With the addition of a new mural on University Avenue and Oxford’s arts center, the Powerhouse, located there – this semester Oxford Stories is embarking on a small solutions journalism project. Our reporters are starting a community conversation about the possibility of a continued arts emphasis in the University Avenue area.
Oxford, a small North Mississippi town, has become known as one of the artistic and cultural areas of Mississippi and the South. Authors, chefs, and artists contribute to the booming arts community.
But some say as Oxford continues to grow attracting more residents and students, some artists are being pushed out because of the cost of living.
Some believe enhancing an area by focusing on the arts, or supporting the idea of creating a designated arts district, might help support and attract area artists. That, in turn, could symbiotically benefit the community, generating more tax revenue.
Mary Stanton Knight, a filmmaker and University of Mississippi broadcast communications specialist, said being an independent filmmaker in Oxford has introduced her to many people in Oxford’s arts scene. She believes a designated arts district would be beneficial.
“It would be a way to preserve and continue the progression of the arts in Oxford,” she said.
While the Square is one of Oxford’s main attractions, Knight said it is an “economic bubble” for football and baseball weekends, and your typical 9-5 worker or middle class family may not always want to go to the Square.
Knight said there should be a place with more family-friendly and cost efficient restaurants, shops, and shows. Since Oxford’s revenue is often dependent on game day weekends, an arts district “would provide a steady stream of revenue for the town when there isn’t a game,” she said.
Instead of the Square, Jackson Avenue or University Avenue, Knight said the growing area by Sisk Avenue would be a great place to build an arts district or continue an arts emphasis.
This would “expand the town and give people an area other than the Square to enjoy the arts,” she said.
Knight said Oxford has the foundation and infrastructure needed to create a successful arts district. However, she believes there should be a committee or person to head the project.
Wayne Andrews, director of the Yoknapatawpha Arts Council on University Avenue, works hard to support the arts within the Oxford community. The Connecticut native has been the director of the arts council for more than a decade.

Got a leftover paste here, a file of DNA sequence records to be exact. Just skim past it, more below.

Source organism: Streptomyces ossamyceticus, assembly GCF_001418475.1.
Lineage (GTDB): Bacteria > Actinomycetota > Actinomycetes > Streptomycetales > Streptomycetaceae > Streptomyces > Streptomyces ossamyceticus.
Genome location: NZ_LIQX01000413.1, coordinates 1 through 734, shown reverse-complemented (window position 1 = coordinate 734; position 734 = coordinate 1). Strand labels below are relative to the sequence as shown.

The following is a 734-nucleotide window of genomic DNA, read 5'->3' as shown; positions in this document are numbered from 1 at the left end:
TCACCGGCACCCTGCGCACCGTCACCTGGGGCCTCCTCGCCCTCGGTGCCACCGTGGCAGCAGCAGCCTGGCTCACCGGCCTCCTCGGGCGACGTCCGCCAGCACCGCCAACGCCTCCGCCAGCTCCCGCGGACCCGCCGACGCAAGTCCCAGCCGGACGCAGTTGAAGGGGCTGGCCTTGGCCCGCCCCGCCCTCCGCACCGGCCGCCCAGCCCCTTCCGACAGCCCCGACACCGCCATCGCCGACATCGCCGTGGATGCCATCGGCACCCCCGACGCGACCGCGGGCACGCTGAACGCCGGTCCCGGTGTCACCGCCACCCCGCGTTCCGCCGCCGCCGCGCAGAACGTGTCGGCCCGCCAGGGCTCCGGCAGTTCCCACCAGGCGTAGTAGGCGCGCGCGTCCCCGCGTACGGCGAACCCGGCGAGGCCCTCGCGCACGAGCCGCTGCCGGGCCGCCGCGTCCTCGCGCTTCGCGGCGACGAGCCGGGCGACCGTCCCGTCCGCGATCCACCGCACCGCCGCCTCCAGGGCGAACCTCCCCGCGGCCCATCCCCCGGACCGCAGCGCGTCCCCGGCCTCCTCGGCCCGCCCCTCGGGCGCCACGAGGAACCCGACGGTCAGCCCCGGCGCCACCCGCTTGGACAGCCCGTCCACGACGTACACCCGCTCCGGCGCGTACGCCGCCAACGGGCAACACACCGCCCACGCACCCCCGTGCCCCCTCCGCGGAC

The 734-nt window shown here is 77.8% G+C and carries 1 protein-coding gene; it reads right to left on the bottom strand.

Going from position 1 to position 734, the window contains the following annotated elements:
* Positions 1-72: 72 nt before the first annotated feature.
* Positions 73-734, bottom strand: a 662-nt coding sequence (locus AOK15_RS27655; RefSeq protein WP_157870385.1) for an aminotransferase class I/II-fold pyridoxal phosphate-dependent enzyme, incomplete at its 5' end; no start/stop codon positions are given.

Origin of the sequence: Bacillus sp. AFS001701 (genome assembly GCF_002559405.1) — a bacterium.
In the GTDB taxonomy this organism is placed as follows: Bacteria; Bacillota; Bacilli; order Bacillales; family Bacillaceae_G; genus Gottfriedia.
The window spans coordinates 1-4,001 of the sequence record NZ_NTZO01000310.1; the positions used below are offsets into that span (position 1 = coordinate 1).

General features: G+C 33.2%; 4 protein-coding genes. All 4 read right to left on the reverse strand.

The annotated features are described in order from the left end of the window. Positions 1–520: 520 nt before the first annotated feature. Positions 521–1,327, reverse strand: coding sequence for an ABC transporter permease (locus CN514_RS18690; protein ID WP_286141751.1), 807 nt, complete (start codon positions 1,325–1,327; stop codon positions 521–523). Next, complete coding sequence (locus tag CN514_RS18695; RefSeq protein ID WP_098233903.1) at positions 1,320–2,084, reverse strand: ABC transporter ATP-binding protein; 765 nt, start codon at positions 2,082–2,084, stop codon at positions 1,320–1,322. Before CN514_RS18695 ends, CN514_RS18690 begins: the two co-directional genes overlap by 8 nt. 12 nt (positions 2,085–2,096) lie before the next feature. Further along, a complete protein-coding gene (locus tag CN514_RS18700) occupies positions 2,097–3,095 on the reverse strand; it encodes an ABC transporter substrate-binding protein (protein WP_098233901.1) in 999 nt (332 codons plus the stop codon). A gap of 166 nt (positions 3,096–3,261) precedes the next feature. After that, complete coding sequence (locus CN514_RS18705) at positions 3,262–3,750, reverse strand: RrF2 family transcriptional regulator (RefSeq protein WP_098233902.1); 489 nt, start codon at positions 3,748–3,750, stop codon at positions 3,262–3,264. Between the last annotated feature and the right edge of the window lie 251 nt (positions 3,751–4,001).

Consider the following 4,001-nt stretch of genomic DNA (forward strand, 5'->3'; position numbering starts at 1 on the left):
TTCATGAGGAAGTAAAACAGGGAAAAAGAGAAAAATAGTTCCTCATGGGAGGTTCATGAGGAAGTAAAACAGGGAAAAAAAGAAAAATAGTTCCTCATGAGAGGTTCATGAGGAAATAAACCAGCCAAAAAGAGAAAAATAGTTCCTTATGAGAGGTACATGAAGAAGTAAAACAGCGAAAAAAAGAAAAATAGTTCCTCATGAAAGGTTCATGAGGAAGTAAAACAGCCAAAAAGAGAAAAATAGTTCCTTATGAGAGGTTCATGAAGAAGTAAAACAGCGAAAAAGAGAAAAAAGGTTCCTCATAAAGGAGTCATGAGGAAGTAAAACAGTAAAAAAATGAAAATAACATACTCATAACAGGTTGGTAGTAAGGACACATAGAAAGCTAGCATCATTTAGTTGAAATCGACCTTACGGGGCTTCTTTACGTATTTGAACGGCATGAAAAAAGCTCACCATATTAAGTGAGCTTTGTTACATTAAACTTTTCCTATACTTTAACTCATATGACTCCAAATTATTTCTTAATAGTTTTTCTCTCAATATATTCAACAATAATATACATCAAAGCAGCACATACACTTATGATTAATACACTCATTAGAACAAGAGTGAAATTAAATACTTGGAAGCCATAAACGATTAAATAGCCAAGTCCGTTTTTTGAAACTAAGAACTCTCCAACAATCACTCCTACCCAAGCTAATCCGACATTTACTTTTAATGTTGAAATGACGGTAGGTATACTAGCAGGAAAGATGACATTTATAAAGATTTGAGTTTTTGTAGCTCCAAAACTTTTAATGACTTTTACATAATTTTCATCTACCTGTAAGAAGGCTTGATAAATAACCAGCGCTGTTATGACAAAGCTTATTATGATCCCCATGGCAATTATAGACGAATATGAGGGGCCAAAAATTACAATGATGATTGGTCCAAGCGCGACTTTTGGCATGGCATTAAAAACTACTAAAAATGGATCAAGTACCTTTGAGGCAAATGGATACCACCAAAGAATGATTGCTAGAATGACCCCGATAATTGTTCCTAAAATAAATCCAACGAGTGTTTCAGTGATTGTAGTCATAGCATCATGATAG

Since then, the Powerhouse, which houses the arts council, has become one of the town’s biggest performing arts spaces in Oxford, while also focusing on community programming.
The arts council provides “grants, brand development, and provides local artists a place to express their work,” said Andrews.
Unlike a sports team, “The arts never lose,” he said, adding that the Yoknapatawpha Arts Council’s mission is to be sustainable.
“We want to support local artists and give them a place to be creative, while also giving the people of Oxford the ability to experience the arts,” he said.
Andrews said the idea of an arts district in Oxford could be interesting.
“Usually, an arts district is the product of gentrification,” he said, “where an arts district is put into a bad town/neighborhood in order to attract people to the town to make money. In Oxford’s case, we are doing the complete opposite. Oxford is exploding.”
Andrews said the success of the town has caused “the creative class to be pushed out.” He said an arts district would give the creative class a place to express their work.
“The combo of a small town intertwined with a university makes Oxford the perfect place for an arts district,” he said, explaining why Oxford is a unique town for the arts.
He noted the James Beard Award winners and nominees in Oxford. The James Beard Award recognizes chefs, authors, journalists, and broadcast media.
This proves that Oxford is an artistic and cultural hub, but he said many artists, chefs, authors, and journalists are being pushed out due to the economic growth of the city, which impacts the cost of living and businesses expenses.
An arts district could help provide affordable business space and even residential homes for Oxford creatives, while also offering residents and visitors more opportunity to enjoy the arts.
Andi Bedsworth is owner of Art to Go, LLC, a business that brings arts education and instruction to Oxford and Lafayette County children and adults, offering a variety of art classes and camps in conjunction with the Arts Council at the Powerhouse.
“I have been in Oxford since 2004, and really started getting involved in the visual arts in 2008,” said Bedsworth. “The arts community has morphed over time as new artists come in and some leave.”
Bedsworth said many artists “leave because it is financially difficult to afford to stay in Oxford.” She said an arts district could be beneficial.
“We are all spread out, working in our own little nooks and crannies, making it hard for tourists and visitors to go out and see several artists working and showing in one day,” she said. “Having some sort of district would enable folks to see a large cross section of artists in a small amount of time.”
Bedsworth said the town is so small, she doesn’t believe there is a lot of room for growth in the middle of town.
“I would probably have to be on the outskirts of town,” she said. “With the right amount of marketing, a growth plan, and a team in place, it could definitely happen.”